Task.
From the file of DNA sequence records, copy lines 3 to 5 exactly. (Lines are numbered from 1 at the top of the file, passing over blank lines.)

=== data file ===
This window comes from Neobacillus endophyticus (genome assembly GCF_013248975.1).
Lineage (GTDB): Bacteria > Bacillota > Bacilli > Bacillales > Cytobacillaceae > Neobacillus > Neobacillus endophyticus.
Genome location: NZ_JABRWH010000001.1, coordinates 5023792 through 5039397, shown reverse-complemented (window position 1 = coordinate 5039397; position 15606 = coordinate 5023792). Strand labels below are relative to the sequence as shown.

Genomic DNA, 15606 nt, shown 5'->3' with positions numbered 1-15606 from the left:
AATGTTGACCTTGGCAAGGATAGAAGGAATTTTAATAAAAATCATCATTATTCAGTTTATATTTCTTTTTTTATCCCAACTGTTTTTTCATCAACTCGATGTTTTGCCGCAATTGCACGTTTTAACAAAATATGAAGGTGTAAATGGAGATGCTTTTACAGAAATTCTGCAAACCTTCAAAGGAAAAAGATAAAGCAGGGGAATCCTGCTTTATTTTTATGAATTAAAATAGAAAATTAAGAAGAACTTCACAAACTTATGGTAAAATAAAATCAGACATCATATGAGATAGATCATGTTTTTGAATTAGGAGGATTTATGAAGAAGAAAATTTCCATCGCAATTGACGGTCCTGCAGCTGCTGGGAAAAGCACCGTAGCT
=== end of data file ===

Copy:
Genome location: NZ_JABRWH010000001.1, coordinates 5023792 through 5039397, shown reverse-complemented (window position 1 = coordinate 5039397; position 15606 = coordinate 5023792). Strand labels below are relative to the sequence as shown.

Genomic DNA, 15606 nt, shown 5'->3' with positions numbered 1-15606 from the left:
AATGTTGACCTTGGCAAGGATAGAAGGAATTTTAATAAAAATCATCATTATTCAGTTTATATTTCTTTTTTTATCCCAACTGTTTTTTCATCAACTCGATGTTTTGCCGCAATTGCACGTTTTAACAAAATATGAAGGTGTAAATGGAGATGCTTTTACAGAAATTCTGCAAACCTTCAAAGGAAAAAGATAAAGCAGGGGAATCCTGCTTTATTTTTATGAATTAAAATAGAAAATTAAGAAGAACTTCACAAACTTATGGTAAAATAAAATCAGACATCATATGAGATAGATCATGTTTTTGAATTAGGAGGATTTATGAAGAAGAAAATTTCCATCGCAATTGACGGTCCTGCAGCTGCTGGGAAAAGCACCGTAGCT